Posted by Theo de Kreijger on November 16, 2002 at 02:27:27:
In Reply to: Hiroshige actor print posted by Guy Pepermans on November 15, 2002 at 23:09:58:
Beautiful print you've got here :o)
I think that the seller called it a 'Shini-e' (actor memorial print or death print) because there is so much blue used in the print. Blue refers to death or gosts in Japanese prints, but in this case the actor is the monk D˘shin from the play about the Karukaya story, called "Karukaya D˘shin Tsukushi no Iezuto". This monk carries a black and blue robe on all prints I know. And the blue background is indeed a fashionable Eisen-like landscape from about the 1830s.
The print shows the moment that Karukaya D˘shin meets Ishid˘-maru, a little boy, and doesn't know that it's his own son who was born after he had left his wife to become a monk.
The actors are indeed Sawamura Tossh˘ I and Iwai Shijaku I. Hiroshige was dead when Shijaku II got his stagename and Tossh˘ II appeared in 1854 which is too late for the Hiroshige signature that's on the print. This signature slowly evolved into the welknown elongated form after the 1830s. So you're right about dating it before 1832.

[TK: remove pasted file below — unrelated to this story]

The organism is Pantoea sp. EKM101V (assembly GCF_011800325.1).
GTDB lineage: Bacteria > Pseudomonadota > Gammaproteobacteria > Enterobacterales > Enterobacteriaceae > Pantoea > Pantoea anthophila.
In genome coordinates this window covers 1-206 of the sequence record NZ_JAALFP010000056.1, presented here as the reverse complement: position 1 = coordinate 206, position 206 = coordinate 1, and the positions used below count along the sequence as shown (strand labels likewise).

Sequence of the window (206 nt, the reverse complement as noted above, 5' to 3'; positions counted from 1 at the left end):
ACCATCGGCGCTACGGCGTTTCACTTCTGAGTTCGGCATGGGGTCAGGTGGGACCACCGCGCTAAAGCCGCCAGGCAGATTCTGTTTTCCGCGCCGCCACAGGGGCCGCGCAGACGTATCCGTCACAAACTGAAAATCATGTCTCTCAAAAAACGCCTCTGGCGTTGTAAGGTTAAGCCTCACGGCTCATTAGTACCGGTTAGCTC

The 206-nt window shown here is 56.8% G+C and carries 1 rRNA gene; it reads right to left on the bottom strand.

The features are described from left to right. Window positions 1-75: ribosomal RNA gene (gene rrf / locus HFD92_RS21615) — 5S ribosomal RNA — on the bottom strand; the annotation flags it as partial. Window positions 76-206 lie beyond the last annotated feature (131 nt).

I don't think that the subject of this print is the commemoration of the official event of Sawagura becoming Tossh˘ I, because that was done in another play, called "Matsu o Chikara Tomoe no Fujinami". See kabuki at ifrance
I also don't think that it was a private printed print. My guess is that it was a left part of a dip- or triptych and that some dealer has cut of the kiwame seal when separating the different prints from each other or from a collectors book (like so often).
Here are two other diptychs and two obans showing the same play (just for the fun of it):
Diptych Kuniyoshi about 1850
Diptych Kunisada 1859
Oban Kunisada 1861
Oban Kunisada 1861
Hope this has helped ...
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